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Free Trade vs. "Fair" Trade By: Larry Elder
FrontPageMagazine.com | Friday, August 09, 2002

Question: Who believes most in free trade – Democrats or Republicans?

The answer might surprise. An Investor's Business Daily poll asked the following question: Should U.S. trade policy have restrictions on imported goods to protect jobs, or have no restrictions to give consumers more choices and the lowest prices? Not too surprisingly, 63 percent of Democrats support restrictions. After all, many Democrats believe that immigrants threaten their jobs, and support government use to "protect" those jobs.

The argument against free trade goes as follows: Through direct and indirect subsidies, foreign governments support their domestic industries, providing an unfair competitive advantage over the United States. This, say restrictionists, constitutes unfair "dumping" of "cheap" goods and services on American consumers. This also results in the displacement of American workers. Restrictionists say, "Well, I believe in free trade, as long as it's fair."

But what about Republicans? Sixty percent supported restrictions, almost the same percentage as do Democrats.

But the United States also restricts trade. Congress recently passed the most expensive farm bill ever, providing subsidies for those who farm cotton, rice, wheat and other crops. Also, responding to complaints by Midwestern steel manufacturers, President Bush slapped tariffs on foreign producers of certain types of steel. To protect American lumber interests, the president imposed lumber tariffs.

But economics Nobel laureate F.A. Hayek, in his classic book "The Road to Serfdom," talked about the paramount importance of unrestricted free trade: "It is necessary in the first instance that the parties in the market should be free to sell and buy at any price at which they can find a partner to the transaction and that anybody should be free to produce, sell and buy anything that may be produced or sold at all."

Yet the president's steel tariffs raise prices on steel-related goods for the American people. Lumber tariffs increase the cost of housing. Farm subsidies make products more expensive. But what about the consumer?

Economics Nobel laureate Milton Friedman, in "Free to Choose," said, "One voice that is hardly ever raised is the consumer's. So-called consumer special interest groups have proliferated in recent years. But you will search the news media, or the records of congressional hearings in vain, to find any record of their launching a concentrated attack on tariffs or other restrictions on imports, even though consumers are major victims of such measures."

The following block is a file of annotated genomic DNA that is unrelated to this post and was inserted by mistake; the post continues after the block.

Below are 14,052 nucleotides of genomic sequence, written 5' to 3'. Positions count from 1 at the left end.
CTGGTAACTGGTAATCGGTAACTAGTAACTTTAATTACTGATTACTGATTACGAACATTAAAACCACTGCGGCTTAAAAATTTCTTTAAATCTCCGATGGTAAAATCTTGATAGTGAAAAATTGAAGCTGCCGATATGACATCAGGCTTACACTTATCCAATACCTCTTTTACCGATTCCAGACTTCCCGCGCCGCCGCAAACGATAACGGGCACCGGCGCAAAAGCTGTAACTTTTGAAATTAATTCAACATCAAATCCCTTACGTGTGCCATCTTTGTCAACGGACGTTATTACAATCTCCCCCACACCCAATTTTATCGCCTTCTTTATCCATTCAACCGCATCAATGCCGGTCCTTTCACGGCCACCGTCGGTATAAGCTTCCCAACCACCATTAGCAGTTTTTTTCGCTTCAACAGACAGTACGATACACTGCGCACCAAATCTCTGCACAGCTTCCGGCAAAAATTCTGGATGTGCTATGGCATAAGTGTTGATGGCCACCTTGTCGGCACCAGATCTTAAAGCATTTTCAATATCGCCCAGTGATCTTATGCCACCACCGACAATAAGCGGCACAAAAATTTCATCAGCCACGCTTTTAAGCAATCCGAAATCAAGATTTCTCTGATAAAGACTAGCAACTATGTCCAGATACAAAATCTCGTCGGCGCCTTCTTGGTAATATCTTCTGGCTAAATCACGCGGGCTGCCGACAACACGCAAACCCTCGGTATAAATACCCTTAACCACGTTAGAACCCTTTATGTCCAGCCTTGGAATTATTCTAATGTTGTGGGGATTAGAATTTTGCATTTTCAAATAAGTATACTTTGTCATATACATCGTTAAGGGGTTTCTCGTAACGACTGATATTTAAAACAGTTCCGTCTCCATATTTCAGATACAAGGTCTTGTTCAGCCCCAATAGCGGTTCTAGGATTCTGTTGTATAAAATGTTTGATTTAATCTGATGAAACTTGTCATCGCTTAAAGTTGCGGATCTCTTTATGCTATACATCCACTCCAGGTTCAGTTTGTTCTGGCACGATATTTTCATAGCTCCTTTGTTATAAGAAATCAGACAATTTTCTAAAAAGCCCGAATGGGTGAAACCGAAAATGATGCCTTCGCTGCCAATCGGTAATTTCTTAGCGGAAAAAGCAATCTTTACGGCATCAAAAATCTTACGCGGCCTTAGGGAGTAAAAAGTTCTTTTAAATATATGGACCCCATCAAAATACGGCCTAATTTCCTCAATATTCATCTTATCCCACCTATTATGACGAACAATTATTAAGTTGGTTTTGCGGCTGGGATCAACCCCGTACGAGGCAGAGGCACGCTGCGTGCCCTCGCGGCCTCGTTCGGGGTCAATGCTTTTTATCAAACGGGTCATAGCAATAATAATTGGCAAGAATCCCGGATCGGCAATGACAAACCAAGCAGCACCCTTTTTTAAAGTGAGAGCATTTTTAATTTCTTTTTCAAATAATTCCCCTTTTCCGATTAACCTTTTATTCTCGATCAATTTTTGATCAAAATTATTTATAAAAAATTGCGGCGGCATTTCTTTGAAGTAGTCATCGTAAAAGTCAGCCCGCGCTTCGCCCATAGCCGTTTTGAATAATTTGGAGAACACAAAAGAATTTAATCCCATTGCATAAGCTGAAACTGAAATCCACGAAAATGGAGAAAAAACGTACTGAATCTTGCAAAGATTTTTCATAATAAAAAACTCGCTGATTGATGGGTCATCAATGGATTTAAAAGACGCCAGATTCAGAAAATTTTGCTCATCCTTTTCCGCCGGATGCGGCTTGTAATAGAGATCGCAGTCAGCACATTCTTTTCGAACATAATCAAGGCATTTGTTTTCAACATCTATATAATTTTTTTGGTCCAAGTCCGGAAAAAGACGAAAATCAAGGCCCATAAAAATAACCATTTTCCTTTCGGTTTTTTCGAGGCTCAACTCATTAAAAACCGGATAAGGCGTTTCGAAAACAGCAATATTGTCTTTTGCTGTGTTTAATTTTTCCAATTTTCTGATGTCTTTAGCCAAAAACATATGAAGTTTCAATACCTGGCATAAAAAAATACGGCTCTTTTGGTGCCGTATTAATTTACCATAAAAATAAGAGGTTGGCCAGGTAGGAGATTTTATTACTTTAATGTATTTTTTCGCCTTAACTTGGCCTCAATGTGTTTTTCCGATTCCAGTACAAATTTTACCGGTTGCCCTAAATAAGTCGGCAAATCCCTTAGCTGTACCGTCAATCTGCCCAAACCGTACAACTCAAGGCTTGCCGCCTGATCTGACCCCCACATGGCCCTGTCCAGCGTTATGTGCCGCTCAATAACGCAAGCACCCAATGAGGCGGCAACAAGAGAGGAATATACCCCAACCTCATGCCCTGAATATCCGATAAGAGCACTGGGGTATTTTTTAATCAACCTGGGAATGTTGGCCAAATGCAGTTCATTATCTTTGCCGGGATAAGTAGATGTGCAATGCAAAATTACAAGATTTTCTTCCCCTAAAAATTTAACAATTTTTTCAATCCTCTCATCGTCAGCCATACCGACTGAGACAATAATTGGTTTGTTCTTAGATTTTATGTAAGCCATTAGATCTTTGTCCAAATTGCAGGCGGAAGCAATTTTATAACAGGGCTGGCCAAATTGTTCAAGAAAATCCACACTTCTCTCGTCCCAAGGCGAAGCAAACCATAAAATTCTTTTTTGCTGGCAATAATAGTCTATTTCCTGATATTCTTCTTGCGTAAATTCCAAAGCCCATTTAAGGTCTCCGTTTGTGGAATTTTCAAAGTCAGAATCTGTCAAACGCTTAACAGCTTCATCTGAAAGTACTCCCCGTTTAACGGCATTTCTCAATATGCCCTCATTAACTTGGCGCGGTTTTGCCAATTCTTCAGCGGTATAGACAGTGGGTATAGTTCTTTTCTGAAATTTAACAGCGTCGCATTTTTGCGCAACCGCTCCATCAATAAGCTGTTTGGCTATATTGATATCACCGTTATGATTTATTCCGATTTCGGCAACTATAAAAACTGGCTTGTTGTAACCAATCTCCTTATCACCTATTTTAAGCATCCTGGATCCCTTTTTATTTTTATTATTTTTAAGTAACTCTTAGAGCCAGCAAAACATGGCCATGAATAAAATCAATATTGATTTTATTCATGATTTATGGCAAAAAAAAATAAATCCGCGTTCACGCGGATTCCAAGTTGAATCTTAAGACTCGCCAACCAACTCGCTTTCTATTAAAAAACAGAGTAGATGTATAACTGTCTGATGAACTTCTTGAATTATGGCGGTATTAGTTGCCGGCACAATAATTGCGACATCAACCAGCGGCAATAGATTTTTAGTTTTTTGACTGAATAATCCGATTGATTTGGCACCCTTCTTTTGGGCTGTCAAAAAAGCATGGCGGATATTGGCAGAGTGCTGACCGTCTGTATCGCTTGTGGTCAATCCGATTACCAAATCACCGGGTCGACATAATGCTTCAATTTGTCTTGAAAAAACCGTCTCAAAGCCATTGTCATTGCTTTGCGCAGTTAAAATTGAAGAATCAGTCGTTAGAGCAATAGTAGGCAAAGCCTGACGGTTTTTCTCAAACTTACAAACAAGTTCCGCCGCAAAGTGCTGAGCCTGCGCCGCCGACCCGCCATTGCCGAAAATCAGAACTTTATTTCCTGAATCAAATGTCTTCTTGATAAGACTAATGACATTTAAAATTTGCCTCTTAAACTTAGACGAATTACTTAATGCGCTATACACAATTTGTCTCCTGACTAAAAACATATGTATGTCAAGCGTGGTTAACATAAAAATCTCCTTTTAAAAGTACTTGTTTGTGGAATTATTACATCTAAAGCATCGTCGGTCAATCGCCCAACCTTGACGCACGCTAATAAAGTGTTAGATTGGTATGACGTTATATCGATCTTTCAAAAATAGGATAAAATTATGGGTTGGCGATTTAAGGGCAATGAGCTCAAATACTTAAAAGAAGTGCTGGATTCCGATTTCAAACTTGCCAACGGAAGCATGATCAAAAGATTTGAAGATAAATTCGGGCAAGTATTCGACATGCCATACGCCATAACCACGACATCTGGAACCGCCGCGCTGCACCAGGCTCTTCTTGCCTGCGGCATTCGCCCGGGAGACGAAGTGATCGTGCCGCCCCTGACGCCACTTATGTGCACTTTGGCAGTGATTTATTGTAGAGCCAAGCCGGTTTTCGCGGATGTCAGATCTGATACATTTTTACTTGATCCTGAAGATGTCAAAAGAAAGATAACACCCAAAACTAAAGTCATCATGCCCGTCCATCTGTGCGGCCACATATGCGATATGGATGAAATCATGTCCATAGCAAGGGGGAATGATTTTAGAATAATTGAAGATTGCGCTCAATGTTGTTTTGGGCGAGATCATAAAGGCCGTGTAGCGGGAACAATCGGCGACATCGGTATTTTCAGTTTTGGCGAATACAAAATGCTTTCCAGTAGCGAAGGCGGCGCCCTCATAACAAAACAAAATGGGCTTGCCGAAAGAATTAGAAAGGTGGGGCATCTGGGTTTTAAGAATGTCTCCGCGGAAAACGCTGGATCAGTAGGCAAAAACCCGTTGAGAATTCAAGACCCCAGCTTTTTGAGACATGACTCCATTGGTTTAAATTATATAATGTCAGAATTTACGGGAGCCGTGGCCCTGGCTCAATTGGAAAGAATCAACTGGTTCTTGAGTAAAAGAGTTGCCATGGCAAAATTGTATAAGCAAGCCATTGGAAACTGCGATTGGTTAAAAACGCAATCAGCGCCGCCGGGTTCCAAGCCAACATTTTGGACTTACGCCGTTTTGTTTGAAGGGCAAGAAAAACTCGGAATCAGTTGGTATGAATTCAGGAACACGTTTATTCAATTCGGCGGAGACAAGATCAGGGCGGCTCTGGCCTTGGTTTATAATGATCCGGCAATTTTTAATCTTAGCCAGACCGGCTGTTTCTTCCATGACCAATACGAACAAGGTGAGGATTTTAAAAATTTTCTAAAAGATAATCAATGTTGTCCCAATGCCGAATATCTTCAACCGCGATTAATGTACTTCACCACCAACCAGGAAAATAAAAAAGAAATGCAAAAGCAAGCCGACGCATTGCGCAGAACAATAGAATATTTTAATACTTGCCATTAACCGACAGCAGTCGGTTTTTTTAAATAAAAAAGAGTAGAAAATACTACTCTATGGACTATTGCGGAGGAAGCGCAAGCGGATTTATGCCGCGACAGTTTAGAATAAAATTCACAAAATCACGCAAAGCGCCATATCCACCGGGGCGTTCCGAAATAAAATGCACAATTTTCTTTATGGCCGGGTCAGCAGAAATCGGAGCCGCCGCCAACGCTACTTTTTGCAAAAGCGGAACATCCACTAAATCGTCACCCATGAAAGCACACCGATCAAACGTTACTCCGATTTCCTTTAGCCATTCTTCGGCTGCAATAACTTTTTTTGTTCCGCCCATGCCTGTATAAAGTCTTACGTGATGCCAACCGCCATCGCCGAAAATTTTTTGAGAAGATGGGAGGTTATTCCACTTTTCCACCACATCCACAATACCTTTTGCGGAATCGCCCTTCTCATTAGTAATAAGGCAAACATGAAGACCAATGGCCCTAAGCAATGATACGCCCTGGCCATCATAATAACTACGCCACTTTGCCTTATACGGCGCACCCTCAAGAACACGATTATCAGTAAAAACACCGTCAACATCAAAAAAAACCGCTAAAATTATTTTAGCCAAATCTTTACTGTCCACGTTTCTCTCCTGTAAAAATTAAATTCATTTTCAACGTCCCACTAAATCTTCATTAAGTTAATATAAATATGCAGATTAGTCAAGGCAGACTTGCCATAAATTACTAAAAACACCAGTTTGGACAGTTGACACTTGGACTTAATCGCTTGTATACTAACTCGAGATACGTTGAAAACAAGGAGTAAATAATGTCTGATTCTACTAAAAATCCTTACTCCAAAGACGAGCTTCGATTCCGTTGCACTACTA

The case against "dumping" rests on the bizarre notion that American consumers do not want to pay lower prices, and, in any case, should be stopped from doing so. This creates weird lines of logic. For example, at a recent Senate hearing on Medicare senior prescription benefits, Sen. Ted Kennedy, D-Mass., railed against the "greed" of the pharmaceutical companies. Kennedy accuses them of "profiteering" by charging excessive prices.

Meanwhile, in Louisiana, U.S. catfish farmers asked the government to impose a nearly 200 percent duty on competing Vietnamese catfish. So far, Vietnamese catfish now take 20 percent of the domestic market, enabling consumers to pay $1.60 per pound, vs. $2.40 per pound for the American variety. The Louisiana catfish farmers accuse the Vietnamese of selling catfish below cost.

Economics professor George Reisman, in "Capitalism," defended the principle of free trade, even when some domestic producers lose: "The fact that it is not equally less costly for their goods to reach others does not take away the advantages to them of others' goods being able to reach them more cheaply. It would be the height of absurdity on their part to demand that inbound freight be rendered artificially more costly in order to equalize the transportation costs of inbound and outbound freight."

So Kennedy blasts domestic pharmaceutical companies for charging too much, while domestic catfish farmers criticize the Vietnamese for charging too little. Got that? Why do people and politicians support tariffs, despite a mountain of evidence demonstrating their destructiveness?

In "Basic Economics: A Citizen's Guide to the Economy," economist Thomas Sowell says, "At any given time, a protective tariff or other import restriction may provide immediate relief to a particular industry and thus gain the financial and political support of corporations and labor unions in that industry. But, like many political benefits, it comes at the expense of others who may not be as organized, as visible, or as vocal. Economists have long blamed the international trade restrictions around the world for needlessly prolonging the worldwide depression of the 1930s. Economists, however, do not have many votes. Nor do many of the voters know much economics."

While 63 percent of Democrats supported restrictions, and 60 percent of Republicans did as well, every living president and living secretary of state supported NAFTA and GATT. But Economics 101 continues to bump up against Reality Politics 101.

In short, free trade makes good economics but, all too often, makes bad politics.


Larry Elder is the author of the newly-released Showdown. Larry also wrote The Ten Things You Can’t Say in America. He is a libertarian talk show host, on the air from 3-7 pm Pacific time, on KABC Talkradio in Los Angeles. For more information, visit LarryElder.com.

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